B.C. court strikes blow against overtime class actions

Overtime disputes a matter for employment standards branch, not common law
By Jeffrey R. Smith
|Canadian HR Reporter|Last Updated: 09/04/2008

The British Columbia Court of Appeal has overturned a B.C. Supreme Court decision in a claim for unpaid overtime for multiple employees. The appeal court’s decision reinforced the jurisdiction of the province’s employment standards branch in such matters and could have ramifications for class-action overtime lawsuits across Canada, said Colin Gibson, a partner at Vancouver law firm Harris & Company.

When Cori Macaraeg was hired by payday loan provider E-Care Contact Centers in 2004, she was told the company didn’t pay overtime and she didn’t have an overtime provision in her employment contract. However, when she was fired two years later, she launched a lawsuit that included a claim for overtime pay for herself and all the E-Care employees who worked long hours but weren’t paid overtime.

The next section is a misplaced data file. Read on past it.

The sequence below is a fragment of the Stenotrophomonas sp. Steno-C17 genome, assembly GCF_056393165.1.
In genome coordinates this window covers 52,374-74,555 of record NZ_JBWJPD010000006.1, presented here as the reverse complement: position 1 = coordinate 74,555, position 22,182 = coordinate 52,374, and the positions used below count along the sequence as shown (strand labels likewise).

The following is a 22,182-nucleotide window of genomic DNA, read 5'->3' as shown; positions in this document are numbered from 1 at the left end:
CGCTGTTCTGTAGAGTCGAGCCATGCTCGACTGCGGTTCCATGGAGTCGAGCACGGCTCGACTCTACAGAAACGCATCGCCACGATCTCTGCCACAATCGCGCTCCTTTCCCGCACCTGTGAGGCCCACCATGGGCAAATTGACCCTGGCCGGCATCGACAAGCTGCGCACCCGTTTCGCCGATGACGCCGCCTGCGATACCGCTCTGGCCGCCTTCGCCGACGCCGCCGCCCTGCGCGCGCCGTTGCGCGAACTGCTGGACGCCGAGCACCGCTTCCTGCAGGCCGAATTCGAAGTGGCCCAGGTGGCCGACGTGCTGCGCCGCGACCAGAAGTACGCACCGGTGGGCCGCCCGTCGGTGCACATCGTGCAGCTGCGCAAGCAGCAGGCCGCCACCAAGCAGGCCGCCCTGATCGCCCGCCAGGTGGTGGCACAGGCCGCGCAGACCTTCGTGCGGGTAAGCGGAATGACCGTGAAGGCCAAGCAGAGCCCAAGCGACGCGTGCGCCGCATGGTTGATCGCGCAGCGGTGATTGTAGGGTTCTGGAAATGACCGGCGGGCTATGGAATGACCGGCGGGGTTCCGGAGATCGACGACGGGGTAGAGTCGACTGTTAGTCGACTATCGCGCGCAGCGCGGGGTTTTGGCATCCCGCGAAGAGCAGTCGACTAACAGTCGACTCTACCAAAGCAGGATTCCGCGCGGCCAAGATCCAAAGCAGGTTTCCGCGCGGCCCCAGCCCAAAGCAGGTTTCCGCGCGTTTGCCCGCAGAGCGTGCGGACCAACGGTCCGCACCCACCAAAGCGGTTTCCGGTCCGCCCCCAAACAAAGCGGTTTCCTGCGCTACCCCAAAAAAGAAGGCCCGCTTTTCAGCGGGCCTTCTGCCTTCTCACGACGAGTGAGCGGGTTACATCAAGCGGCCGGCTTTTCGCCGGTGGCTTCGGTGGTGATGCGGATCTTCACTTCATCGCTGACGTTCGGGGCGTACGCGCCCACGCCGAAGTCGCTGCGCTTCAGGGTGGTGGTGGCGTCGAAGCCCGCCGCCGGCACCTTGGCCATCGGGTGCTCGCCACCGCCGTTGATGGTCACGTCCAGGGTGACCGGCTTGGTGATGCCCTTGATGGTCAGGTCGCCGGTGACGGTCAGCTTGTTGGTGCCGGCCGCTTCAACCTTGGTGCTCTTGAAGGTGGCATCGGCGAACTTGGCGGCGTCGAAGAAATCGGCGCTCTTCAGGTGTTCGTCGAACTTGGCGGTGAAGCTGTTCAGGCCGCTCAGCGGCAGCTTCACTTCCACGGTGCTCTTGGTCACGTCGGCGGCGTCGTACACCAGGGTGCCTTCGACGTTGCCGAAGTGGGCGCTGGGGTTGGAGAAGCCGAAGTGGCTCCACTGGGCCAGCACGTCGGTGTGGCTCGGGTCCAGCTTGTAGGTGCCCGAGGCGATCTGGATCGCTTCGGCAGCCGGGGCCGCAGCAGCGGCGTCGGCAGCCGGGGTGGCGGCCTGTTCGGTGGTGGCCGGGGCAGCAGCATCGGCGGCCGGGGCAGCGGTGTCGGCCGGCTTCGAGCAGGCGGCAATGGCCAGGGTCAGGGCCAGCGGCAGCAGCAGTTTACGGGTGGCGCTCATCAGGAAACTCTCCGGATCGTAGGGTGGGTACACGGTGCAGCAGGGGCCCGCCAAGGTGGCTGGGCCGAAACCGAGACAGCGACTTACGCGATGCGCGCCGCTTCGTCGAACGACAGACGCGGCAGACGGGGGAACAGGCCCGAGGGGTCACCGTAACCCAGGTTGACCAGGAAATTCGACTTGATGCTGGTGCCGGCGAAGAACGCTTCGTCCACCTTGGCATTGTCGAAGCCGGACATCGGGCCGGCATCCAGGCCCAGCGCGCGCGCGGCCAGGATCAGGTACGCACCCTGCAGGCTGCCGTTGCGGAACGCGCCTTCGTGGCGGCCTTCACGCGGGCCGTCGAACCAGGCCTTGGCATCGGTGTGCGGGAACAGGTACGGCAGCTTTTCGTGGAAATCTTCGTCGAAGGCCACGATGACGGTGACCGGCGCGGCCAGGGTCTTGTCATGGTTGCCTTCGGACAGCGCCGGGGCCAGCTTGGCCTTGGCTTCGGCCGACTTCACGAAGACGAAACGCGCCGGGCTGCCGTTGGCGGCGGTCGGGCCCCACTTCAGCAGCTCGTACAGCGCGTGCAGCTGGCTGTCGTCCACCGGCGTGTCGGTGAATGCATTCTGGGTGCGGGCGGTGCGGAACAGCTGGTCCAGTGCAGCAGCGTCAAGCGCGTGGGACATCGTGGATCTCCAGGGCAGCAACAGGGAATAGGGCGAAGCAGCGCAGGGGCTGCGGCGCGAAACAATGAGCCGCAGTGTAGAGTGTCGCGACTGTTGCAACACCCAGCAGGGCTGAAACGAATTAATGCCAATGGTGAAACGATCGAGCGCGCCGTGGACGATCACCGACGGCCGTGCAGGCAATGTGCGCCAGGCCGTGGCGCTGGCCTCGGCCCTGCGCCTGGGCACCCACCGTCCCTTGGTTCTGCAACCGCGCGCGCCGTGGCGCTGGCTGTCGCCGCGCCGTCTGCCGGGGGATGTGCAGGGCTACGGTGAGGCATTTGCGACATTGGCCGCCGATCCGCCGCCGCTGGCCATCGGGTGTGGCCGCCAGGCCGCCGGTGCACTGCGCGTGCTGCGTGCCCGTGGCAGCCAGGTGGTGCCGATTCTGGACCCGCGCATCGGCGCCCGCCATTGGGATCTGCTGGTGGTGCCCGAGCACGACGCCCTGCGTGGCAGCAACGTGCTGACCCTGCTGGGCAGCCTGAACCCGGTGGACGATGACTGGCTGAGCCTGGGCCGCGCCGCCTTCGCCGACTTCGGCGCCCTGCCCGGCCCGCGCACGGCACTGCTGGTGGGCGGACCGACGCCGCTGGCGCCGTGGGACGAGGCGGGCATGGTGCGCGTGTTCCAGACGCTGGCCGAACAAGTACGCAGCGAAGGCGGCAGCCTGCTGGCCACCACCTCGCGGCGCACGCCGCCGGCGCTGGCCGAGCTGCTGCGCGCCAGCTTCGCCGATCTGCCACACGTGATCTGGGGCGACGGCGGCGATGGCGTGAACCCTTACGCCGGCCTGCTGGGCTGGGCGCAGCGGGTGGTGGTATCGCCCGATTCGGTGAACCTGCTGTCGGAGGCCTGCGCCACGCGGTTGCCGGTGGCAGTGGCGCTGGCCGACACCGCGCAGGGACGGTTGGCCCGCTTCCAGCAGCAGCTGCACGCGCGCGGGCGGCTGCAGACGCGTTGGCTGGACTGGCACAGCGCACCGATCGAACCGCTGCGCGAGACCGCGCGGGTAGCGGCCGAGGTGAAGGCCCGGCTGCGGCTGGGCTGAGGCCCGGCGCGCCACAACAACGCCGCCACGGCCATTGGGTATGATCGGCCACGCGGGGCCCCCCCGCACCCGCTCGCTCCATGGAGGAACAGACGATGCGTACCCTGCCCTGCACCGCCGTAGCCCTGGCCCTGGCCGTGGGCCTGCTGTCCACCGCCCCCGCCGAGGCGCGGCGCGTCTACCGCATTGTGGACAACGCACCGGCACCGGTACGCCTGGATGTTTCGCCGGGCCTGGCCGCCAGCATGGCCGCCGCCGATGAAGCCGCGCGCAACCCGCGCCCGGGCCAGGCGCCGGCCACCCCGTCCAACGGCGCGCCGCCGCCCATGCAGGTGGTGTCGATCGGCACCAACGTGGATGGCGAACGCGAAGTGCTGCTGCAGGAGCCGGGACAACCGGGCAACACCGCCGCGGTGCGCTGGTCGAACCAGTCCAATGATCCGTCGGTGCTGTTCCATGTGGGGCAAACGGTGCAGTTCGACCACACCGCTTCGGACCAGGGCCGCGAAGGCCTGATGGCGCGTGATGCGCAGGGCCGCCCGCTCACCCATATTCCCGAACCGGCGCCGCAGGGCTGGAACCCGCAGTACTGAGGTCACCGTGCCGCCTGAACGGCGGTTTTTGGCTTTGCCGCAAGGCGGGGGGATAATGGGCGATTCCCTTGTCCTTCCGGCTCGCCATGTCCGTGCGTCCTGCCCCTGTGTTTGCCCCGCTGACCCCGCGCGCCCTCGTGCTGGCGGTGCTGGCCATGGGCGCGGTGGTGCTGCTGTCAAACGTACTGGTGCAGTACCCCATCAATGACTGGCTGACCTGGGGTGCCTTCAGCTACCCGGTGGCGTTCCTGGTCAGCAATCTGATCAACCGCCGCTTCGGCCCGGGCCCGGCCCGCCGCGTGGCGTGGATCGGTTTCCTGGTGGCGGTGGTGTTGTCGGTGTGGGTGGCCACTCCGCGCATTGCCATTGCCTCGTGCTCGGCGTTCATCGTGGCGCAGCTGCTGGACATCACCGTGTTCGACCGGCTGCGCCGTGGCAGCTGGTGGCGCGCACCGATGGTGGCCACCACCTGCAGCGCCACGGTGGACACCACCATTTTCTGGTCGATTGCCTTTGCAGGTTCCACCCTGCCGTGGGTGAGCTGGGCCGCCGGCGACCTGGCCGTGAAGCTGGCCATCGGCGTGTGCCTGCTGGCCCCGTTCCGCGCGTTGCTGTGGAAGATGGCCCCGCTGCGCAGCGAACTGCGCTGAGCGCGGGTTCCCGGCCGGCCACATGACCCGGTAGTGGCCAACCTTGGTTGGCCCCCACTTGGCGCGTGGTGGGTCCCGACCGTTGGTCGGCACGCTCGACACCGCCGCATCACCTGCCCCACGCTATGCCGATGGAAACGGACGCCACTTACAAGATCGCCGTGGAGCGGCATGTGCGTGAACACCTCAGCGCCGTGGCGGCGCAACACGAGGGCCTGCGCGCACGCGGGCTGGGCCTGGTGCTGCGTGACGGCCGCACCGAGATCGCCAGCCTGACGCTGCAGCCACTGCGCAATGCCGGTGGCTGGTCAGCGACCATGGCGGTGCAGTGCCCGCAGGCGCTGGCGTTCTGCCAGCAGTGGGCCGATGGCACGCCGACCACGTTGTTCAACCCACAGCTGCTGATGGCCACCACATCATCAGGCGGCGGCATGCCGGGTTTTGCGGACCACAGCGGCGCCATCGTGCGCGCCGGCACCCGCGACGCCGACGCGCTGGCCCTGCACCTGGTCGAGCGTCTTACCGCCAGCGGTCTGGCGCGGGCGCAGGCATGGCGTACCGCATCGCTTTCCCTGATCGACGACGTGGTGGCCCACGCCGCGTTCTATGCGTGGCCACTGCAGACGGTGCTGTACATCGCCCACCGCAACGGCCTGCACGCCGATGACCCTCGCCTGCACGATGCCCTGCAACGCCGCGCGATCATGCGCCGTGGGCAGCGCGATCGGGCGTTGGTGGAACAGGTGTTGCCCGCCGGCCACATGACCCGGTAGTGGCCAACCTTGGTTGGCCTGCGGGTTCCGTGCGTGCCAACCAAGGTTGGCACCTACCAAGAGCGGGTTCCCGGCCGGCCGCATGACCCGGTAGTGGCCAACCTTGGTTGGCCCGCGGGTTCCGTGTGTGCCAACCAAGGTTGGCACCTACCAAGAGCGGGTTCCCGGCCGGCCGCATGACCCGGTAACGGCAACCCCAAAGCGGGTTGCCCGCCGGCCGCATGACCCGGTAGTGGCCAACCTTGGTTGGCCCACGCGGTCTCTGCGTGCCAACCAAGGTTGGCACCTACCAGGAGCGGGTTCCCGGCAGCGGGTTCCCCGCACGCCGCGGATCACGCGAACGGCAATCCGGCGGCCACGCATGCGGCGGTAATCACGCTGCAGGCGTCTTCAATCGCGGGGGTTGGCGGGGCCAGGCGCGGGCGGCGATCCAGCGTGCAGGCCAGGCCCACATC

In 2006, the B.C. Supreme Court ruled the minimum overtime standards in the Employment Standards Act (ESA) were implied terms of an employment contract. That decision opened the door for claims for unpaid overtime or any other statutory rights to be pursued in court for breach of contract, said Gibson. Before that decision, overtime claims, as statutory rights, were handled under the enforcement regime provided by the ESA.